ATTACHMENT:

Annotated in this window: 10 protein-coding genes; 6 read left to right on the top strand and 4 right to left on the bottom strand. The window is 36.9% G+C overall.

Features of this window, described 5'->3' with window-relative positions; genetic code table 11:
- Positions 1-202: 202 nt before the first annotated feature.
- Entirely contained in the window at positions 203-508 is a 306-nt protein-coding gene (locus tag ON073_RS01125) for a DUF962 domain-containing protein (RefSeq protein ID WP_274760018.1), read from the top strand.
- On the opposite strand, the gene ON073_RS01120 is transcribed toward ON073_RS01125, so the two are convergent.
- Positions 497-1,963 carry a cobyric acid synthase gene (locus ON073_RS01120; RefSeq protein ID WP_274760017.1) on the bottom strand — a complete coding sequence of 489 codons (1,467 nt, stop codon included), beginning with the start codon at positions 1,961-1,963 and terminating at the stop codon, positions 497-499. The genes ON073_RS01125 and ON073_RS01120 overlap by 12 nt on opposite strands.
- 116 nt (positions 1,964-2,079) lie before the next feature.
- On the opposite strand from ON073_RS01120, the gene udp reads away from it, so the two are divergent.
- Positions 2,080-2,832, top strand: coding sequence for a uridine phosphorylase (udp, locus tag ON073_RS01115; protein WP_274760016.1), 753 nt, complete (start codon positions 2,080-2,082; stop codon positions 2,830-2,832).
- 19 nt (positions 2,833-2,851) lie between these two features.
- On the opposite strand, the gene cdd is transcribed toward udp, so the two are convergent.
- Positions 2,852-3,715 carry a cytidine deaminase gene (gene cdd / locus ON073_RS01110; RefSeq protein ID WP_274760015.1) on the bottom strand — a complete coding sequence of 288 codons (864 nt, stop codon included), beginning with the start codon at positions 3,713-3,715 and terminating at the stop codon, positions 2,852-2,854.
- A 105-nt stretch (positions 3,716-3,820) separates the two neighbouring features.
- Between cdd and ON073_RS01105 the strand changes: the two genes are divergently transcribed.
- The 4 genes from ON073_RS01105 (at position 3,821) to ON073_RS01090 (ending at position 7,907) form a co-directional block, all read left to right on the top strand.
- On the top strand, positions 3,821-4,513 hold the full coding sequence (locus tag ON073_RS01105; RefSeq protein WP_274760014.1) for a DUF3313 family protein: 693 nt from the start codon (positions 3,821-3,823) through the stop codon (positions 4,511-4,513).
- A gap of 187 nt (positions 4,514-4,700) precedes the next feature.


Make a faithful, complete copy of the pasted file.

Annotated in this window: 10 protein-coding genes; 6 read left to right on the top strand and 4 right to left on the bottom strand. The window is 36.9% G+C overall.

Features of this window, described 5'->3' with window-relative positions; genetic code table 11:
- Positions 1-202: 202 nt before the first annotated feature.
- Entirely contained in the window at positions 203-508 is a 306-nt protein-coding gene (locus tag ON073_RS01125) for a DUF962 domain-containing protein (RefSeq protein ID WP_274760018.1), read from the top strand.
- On the opposite strand, the gene ON073_RS01120 is transcribed toward ON073_RS01125, so the two are convergent.
- Positions 497-1,963 carry a cobyric acid synthase gene (locus ON073_RS01120; RefSeq protein ID WP_274760017.1) on the bottom strand — a complete coding sequence of 489 codons (1,467 nt, stop codon included), beginning with the start codon at positions 1,961-1,963 and terminating at the stop codon, positions 497-499. The genes ON073_RS01125 and ON073_RS01120 overlap by 12 nt on opposite strands.
- 116 nt (positions 1,964-2,079) lie before the next feature.
- On the opposite strand from ON073_RS01120, the gene udp reads away from it, so the two are divergent.
- Positions 2,080-2,832, top strand: coding sequence for a uridine phosphorylase (udp, locus tag ON073_RS01115; protein WP_274760016.1), 753 nt, complete (start codon positions 2,080-2,082; stop codon positions 2,830-2,832).
- 19 nt (positions 2,833-2,851) lie between these two features.
- On the opposite strand, the gene cdd is transcribed toward udp, so the two are convergent.
- Positions 2,852-3,715 carry a cytidine deaminase gene (gene cdd / locus ON073_RS01110; RefSeq protein ID WP_274760015.1) on the bottom strand — a complete coding sequence of 288 codons (864 nt, stop codon included), beginning with the start codon at positions 3,713-3,715 and terminating at the stop codon, positions 2,852-2,854.
- A 105-nt stretch (positions 3,716-3,820) separates the two neighbouring features.
- Between cdd and ON073_RS01105 the strand changes: the two genes are divergently transcribed.
- The 4 genes from ON073_RS01105 (at position 3,821) to ON073_RS01090 (ending at position 7,907) form a co-directional block, all read left to right on the top strand.
- On the top strand, positions 3,821-4,513 hold the full coding sequence (locus tag ON073_RS01105; RefSeq protein WP_274760014.1) for a DUF3313 family protein: 693 nt from the start codon (positions 3,821-3,823) through the stop codon (positions 4,511-4,513).
- A gap of 187 nt (positions 4,514-4,700) precedes the next feature.